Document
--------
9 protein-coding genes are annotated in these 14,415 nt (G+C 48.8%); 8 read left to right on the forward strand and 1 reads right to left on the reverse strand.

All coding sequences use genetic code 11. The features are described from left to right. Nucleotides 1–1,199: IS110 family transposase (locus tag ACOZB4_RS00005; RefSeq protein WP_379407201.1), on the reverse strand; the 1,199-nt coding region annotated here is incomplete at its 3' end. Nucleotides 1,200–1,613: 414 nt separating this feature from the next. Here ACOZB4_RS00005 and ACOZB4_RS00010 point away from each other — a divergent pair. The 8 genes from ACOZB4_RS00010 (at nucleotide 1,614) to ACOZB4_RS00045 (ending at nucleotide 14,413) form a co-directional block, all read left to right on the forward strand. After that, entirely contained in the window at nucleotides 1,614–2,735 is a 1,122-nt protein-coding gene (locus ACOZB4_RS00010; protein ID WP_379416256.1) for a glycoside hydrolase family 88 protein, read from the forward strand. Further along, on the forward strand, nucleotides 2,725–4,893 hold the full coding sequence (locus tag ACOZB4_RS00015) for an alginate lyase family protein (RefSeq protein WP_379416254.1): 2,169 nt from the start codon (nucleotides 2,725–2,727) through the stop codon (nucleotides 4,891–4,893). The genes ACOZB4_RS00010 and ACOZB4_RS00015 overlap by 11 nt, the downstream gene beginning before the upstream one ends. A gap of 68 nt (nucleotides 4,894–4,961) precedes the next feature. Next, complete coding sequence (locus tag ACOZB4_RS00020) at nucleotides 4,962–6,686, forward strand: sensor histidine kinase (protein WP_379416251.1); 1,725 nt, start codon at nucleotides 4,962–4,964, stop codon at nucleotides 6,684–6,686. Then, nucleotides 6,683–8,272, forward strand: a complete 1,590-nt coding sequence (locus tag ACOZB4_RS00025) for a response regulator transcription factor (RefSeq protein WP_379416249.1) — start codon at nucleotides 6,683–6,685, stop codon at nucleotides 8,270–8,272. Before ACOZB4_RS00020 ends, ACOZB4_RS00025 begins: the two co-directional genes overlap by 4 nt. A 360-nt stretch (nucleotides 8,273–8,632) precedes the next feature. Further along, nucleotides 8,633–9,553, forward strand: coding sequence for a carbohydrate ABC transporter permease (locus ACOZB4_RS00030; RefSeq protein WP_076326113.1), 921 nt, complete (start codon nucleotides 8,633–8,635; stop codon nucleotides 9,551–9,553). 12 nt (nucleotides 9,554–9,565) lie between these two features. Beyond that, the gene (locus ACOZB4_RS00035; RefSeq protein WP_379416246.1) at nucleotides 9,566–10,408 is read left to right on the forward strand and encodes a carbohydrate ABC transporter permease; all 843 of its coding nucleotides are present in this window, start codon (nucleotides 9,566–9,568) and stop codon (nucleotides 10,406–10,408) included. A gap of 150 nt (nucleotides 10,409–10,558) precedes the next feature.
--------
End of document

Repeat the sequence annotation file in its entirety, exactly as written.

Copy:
9 protein-coding genes are annotated in these 14,415 nt (G+C 48.8%); 8 read left to right on the forward strand and 1 reads right to left on the reverse strand.

All coding sequences use genetic code 11. The features are described from left to right. Nucleotides 1–1,199: IS110 family transposase (locus tag ACOZB4_RS00005; RefSeq protein WP_379407201.1), on the reverse strand; the 1,199-nt coding region annotated here is incomplete at its 3' end. Nucleotides 1,200–1,613: 414 nt separating this feature from the next. Here ACOZB4_RS00005 and ACOZB4_RS00010 point away from each other — a divergent pair. The 8 genes from ACOZB4_RS00010 (at nucleotide 1,614) to ACOZB4_RS00045 (ending at nucleotide 14,413) form a co-directional block, all read left to right on the forward strand. After that, entirely contained in the window at nucleotides 1,614–2,735 is a 1,122-nt protein-coding gene (locus ACOZB4_RS00010; protein ID WP_379416256.1) for a glycoside hydrolase family 88 protein, read from the forward strand. Further along, on the forward strand, nucleotides 2,725–4,893 hold the full coding sequence (locus tag ACOZB4_RS00015) for an alginate lyase family protein (RefSeq protein WP_379416254.1): 2,169 nt from the start codon (nucleotides 2,725–2,727) through the stop codon (nucleotides 4,891–4,893). The genes ACOZB4_RS00010 and ACOZB4_RS00015 overlap by 11 nt, the downstream gene beginning before the upstream one ends. A gap of 68 nt (nucleotides 4,894–4,961) precedes the next feature. Next, complete coding sequence (locus tag ACOZB4_RS00020) at nucleotides 4,962–6,686, forward strand: sensor histidine kinase (protein WP_379416251.1); 1,725 nt, start codon at nucleotides 4,962–4,964, stop codon at nucleotides 6,684–6,686. Then, nucleotides 6,683–8,272, forward strand: a complete 1,590-nt coding sequence (locus tag ACOZB4_RS00025) for a response regulator transcription factor (RefSeq protein WP_379416249.1) — start codon at nucleotides 6,683–6,685, stop codon at nucleotides 8,270–8,272. Before ACOZB4_RS00020 ends, ACOZB4_RS00025 begins: the two co-directional genes overlap by 4 nt. A 360-nt stretch (nucleotides 8,273–8,632) precedes the next feature. Further along, nucleotides 8,633–9,553, forward strand: coding sequence for a carbohydrate ABC transporter permease (locus ACOZB4_RS00030; RefSeq protein WP_076326113.1), 921 nt, complete (start codon nucleotides 8,633–8,635; stop codon nucleotides 9,551–9,553). 12 nt (nucleotides 9,554–9,565) lie between these two features. Beyond that, the gene (locus ACOZB4_RS00035; RefSeq protein WP_379416246.1) at nucleotides 9,566–10,408 is read left to right on the forward strand and encodes a carbohydrate ABC transporter permease; all 843 of its coding nucleotides are present in this window, start codon (nucleotides 9,566–9,568) and stop codon (nucleotides 10,406–10,408) included. A gap of 150 nt (nucleotides 10,409–10,558) precedes the next feature.